The original report of the New England Children's Amalgam Trial noted that children with composite resin restorations had lower psychosocial scores than children with amalgam restorations, but the finding did not get much attention at the time.

In the current study, Dr. Maserejian and colleagues looked more closely to see exactly what type of restoration was associated with what type of risk.

The children in the study received 2 different types of composite resin restorations. In primary teeth the restorations were made with Dyract AP (Dentsply Caulk), and in permanent teeth the restorations were made with Z100 (3MESPE).

The main source monomers in Z100 are bisGMA and triethylene-glycol dimethacrylate.

The Dyract resin is composed of urethane dimethacrylate (UDMA) and carboxylic-acidmodified-dimethacrylate.

Psychosocial function data were available for 434 patients and were obtained from the self-reported Behavior Assessment System for Children (BASC-SR) and parent-reported Child Behavior Checklist (CBCL).

The researchers found no statistically significant association between the UDMA-based restorations and scores on these tests, but they did find that children with bisGMA restorations had higher scores for emotional symptoms and clinical maladjustment and lower scores for personal adjustment.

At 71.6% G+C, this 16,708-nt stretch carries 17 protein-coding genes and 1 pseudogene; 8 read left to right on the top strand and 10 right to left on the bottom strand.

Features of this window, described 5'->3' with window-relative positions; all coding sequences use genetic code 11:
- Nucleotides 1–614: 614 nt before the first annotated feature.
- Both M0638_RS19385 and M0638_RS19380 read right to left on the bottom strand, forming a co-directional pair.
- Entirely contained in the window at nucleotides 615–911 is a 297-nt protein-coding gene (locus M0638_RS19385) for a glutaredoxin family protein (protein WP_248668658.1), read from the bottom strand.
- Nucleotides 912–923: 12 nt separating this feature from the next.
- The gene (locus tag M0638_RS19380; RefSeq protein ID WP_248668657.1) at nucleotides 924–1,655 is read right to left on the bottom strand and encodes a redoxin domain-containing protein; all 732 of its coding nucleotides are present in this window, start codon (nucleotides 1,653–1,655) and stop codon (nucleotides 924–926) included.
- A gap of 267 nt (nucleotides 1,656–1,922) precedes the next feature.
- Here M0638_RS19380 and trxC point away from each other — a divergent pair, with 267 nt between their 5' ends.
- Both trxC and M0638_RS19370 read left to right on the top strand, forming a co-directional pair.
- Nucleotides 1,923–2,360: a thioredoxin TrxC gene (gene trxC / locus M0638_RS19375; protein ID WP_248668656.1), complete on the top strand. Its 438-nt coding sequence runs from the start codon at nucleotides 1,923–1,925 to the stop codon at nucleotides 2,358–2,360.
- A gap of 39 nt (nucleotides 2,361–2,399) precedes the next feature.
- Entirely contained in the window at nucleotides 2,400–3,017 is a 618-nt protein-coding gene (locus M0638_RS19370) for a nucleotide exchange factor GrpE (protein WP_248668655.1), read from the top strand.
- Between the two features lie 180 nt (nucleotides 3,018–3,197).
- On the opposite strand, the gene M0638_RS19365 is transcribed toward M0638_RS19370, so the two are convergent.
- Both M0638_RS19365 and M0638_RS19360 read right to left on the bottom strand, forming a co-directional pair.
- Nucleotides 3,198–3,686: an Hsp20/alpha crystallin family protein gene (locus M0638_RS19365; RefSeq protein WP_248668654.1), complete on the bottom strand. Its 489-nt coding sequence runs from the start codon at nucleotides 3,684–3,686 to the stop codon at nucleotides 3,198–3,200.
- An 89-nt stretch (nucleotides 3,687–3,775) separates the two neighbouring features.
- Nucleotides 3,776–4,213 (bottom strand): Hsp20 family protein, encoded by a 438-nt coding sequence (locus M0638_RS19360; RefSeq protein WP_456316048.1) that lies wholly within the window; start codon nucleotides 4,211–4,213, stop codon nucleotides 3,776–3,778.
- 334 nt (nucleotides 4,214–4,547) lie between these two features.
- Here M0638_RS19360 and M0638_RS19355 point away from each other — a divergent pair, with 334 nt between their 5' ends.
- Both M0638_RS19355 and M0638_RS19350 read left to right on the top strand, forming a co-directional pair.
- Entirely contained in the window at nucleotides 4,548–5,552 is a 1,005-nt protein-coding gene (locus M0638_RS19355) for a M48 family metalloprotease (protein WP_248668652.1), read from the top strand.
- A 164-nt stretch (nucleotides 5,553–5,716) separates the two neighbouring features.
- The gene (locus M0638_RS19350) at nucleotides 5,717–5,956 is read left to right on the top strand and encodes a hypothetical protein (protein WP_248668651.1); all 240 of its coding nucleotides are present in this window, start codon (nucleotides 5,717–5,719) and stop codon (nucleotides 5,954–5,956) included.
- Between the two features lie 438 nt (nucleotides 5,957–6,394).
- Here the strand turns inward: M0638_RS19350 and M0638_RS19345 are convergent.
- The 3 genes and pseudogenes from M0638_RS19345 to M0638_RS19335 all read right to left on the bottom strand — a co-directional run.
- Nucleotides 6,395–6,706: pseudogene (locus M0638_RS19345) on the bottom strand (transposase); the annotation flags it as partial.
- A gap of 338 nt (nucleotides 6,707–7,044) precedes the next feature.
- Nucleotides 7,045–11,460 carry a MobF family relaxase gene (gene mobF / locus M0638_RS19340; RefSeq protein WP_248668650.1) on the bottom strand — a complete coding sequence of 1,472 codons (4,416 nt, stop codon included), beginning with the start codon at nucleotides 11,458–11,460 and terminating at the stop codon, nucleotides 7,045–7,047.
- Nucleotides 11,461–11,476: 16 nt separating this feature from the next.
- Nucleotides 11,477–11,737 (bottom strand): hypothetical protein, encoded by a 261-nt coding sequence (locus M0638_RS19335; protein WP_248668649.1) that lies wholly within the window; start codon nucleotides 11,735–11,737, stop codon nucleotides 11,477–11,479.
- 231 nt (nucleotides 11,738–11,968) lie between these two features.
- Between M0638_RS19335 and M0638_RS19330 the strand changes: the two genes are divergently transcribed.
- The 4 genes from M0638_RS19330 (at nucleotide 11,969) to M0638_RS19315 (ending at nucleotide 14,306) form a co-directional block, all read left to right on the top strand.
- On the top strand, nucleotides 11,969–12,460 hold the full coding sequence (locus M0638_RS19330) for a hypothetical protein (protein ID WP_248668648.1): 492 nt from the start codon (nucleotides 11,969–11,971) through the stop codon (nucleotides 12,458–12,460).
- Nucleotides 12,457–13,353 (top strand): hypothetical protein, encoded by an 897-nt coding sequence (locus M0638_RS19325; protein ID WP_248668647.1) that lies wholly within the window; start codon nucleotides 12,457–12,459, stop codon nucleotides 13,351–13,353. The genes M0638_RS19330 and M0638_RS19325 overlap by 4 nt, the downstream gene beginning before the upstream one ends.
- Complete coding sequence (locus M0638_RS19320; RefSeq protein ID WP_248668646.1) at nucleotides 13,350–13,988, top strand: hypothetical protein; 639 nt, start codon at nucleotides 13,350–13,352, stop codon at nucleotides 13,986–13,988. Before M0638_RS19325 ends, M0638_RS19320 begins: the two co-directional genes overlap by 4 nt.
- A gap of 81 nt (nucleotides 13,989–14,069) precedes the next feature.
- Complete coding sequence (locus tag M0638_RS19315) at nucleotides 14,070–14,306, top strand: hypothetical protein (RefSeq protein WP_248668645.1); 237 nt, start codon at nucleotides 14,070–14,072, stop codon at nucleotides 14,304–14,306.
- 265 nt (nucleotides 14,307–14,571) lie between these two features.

They noted stronger associations between composite resins on the occlusal surfaces of posterior teeth and BASC-SR psychosocial scores, and they suggested that these restorations were more likely to degrade as a result of chewing.

For every 10 posterior-occlusal surface-years, they found a reduction in the BASC-SR personal adjustment score of 2.2 points (P < .0001).

The effects were not huge. Fewer than 10% of the children had scores described as "at-risk" or "clinically significant." However, such scores were more common among children with greater composite exposure.

For example, 16.3% of children with 13 or more surface years of exposure to bisGMA had total problem behavior scores of concern compared with 6.3% of children with from 0.1 to 5.0 surface years.

The associations between bisGMA exposure and psychosocial scores were not as strong on the CBCL. In general, children improved less over time when they had more exposure to composite resins, but the trend was only statistically significant for activities competence — there was a 2.6-point difference between the highest tertile and those who were unexposed (P trend = .03).